One of the scariest experiences I've ever had with my son was during a play date at the park. I was with another friend, who has two sons with autism. My kids and hers were having a ball playing, when another boy approached them and asked to play with them as well. I had seen his mom, who was there on a play date with another family, and knew she was helping her kids on the swings. I'm one of those moms who pays attention to who's kid belongs to who when I'm at the park and am very aware of our surroundings in case our son decides to run away.
The kids played together for about twenty minutes, when my son asked if he could ride the little boy's trike. The boy said yes and that all the kids could take turns. My son happened to be the first, and rode the trike down the sidewalk and into the tennis court where he turned around. The kids ran behind him, yelling and laughing, while my friend and I walked behind them. I remember seeing the other kids' mom stalk into the tennis court. From the way she was carrying herself, I could tell she was upset about something. I quickened my pace, then began to run as I saw her yell at my son, grab his arm and start yanking him off the bike. She kept pulling him against the handlebars while he screamed and cried until he came free of the bike, then held him suspended in the air for a few minutes, and dropped him onto the court where he landed on his knees and rolled away. All of my children were bawling and came running to me, clinging to my legs.
Then the mother came screaming at me about how I'm such a bad mother and that I needed to keep better track of my kids. How they had no right to be on her son's bike, etc. I remember I just wanted to rip this woman's face off. I wanted to punch her until she couldn't ever speak again. How DARE she touch my son! I remember repeating over and over, "You don't ever touch someone else's child." while she continued to tell me I was a horrible mother. I told her my son had autism and I was shocked when she said, "Well congratulations, my son does too."
I turned away and took my kids to the picnic table. There were already bruises forming across my son's chest from where she yanked him against the trike's bars, as well as bruises on his arm from where she had grabbed him. I put my kids into my van and called my husband who worked two blocks away from the park. He left a meeting to come meet us. Along the way, there was an officer on the side of the road. My husband approached him and told him our son had just been assaulted at the park. The officer accompanied my husband to the park.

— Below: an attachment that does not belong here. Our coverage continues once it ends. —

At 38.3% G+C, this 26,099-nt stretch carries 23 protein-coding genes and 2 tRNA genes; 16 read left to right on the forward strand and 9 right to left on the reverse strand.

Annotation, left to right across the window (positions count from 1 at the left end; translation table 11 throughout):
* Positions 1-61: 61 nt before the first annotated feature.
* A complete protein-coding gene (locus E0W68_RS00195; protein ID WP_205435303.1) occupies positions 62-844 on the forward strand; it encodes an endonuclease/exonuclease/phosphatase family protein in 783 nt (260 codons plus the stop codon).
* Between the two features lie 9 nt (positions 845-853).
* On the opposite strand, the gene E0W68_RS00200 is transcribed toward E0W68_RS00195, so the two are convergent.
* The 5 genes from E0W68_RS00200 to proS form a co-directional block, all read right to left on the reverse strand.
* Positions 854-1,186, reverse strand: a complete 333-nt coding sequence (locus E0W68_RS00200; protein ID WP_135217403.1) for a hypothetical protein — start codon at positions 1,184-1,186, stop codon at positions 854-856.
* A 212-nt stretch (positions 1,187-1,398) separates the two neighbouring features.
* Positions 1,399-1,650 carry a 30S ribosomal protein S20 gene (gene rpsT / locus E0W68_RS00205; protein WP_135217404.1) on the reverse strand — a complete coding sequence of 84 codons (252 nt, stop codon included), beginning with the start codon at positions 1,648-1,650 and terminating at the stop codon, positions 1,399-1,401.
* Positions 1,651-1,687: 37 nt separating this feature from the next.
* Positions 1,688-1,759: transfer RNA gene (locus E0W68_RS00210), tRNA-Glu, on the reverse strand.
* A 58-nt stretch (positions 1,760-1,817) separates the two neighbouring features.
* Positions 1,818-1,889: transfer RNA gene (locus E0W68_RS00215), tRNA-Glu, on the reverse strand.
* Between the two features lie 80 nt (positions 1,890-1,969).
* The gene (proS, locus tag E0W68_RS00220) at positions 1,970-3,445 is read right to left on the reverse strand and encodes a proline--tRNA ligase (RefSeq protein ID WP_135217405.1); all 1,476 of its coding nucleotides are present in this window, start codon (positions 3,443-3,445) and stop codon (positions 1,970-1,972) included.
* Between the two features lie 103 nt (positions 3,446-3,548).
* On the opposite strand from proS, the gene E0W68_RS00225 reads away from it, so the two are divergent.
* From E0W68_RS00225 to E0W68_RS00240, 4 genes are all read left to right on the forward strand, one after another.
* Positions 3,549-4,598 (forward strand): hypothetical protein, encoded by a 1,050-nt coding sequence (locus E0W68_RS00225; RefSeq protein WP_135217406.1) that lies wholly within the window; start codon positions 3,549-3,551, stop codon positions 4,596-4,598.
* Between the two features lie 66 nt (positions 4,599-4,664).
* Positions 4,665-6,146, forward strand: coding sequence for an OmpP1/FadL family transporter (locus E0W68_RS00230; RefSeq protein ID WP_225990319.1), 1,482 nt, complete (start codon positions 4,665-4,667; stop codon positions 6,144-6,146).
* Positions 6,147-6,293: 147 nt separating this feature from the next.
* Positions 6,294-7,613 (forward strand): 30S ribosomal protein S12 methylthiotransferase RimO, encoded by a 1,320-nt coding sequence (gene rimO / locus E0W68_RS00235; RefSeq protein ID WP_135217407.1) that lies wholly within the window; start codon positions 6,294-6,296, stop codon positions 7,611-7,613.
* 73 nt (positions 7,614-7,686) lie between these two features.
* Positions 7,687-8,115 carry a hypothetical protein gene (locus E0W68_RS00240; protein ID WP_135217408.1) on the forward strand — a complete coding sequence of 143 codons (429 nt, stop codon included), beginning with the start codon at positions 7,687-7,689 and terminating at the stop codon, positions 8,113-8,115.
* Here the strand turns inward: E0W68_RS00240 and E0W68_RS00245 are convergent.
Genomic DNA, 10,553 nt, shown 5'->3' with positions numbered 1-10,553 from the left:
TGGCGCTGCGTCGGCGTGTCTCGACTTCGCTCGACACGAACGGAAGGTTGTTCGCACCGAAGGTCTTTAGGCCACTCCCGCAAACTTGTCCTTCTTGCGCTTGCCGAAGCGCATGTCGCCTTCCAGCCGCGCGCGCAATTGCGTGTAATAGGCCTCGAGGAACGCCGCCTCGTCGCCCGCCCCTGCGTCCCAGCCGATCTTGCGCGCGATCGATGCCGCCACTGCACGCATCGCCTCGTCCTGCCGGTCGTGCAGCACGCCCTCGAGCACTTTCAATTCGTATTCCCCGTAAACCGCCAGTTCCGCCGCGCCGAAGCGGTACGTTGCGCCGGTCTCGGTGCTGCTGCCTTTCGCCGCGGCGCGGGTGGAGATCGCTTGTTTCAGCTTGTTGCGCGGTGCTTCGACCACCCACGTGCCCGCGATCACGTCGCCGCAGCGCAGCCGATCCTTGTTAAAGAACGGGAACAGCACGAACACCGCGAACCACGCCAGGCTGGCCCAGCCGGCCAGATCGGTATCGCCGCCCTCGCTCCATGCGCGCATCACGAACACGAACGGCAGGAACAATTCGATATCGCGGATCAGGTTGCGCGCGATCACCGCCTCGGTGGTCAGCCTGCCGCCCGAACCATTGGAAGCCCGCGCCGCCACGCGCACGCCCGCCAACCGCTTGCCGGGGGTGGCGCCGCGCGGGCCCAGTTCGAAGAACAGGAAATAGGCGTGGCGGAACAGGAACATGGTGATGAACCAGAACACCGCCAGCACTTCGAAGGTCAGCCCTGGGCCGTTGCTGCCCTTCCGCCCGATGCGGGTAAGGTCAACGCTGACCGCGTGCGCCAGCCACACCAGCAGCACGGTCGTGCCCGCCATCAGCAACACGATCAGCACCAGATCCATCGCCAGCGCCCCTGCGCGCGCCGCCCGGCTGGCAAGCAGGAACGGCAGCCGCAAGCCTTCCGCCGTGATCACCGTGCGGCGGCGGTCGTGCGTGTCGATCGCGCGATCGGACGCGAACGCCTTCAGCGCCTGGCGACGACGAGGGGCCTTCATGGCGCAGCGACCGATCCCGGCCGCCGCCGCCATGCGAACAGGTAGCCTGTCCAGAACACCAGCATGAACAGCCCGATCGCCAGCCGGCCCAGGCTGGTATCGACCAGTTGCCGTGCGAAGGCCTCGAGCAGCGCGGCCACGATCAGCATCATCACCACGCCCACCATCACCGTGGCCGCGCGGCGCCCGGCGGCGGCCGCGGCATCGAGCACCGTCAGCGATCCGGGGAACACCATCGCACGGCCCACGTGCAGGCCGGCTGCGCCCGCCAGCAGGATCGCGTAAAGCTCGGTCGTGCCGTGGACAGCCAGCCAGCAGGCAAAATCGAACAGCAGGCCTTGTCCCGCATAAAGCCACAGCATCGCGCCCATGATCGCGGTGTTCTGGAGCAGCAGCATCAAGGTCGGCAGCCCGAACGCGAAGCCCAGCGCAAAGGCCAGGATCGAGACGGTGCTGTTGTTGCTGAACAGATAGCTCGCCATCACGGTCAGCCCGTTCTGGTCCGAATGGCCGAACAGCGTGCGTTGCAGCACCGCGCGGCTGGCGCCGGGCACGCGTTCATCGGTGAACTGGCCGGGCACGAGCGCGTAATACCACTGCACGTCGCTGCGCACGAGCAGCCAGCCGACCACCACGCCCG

The woman became so upset, yelling and screaming at the officer, he had to call back-ups and they threatened to call DCFS if she didn't calm down. She was charged with child abuse and a few other things. This is just the beginning of a long, disappointing battle.
Our lawyers talked. She wanted a lesser charge because she wanted to adopt more children. We found out she really does have a son with autism. I couldn't imagine how she treated her family based on her conduct that day. Do you know what we asked for? We asked that she take anger management and parenting classes. The best thing I could think of was counseling to deal with situations better - especially since raising a child with special needs is extremely stressful.
The results? The judge gave her a smack on the wrist (she did get a lesser charge of child abuse because we wouldn't budge on it) and said we were holding up the courts over a misunderstanding during a play date. I still have very upset feelings about the results.
I walked away from this incident with a whole new set of fears.
What if one day my son wanders off? What if a police officer interprets his behavior as aggressive and unco-operative? What if someone thinks it's a domestic violence situation during one of his melt-downs, especially with him getting older and bigger? What if, one day, I can't protect him and help others understand him anymore?
I am truly afraid of how others misinterpret my son. I see all this progress he's made and I see the joy and love he has inside. But I also see the difficulties he has in certain situations and how upset he can become.
My friend, Teri, sent me a link to this video from Utah's KSL news station. I'm not sure if the video below will work or not. If it doesn't, click on the video link and it will take you to the KSL website.
In the news clip, they talk about Sahara Cares and their new DVD teaching law enforcement officers how to recognize signs of autism in children, teens, and adults, as well as how to communicate and help them in a variety of situations. It was difficult for me to watch because it brought all those fears to the surface, but it's actually a very informative video. You can watch it for free on their website. It's available for purchase for just $5, basically the cost of supplies and shipping. You can watch the DVD here.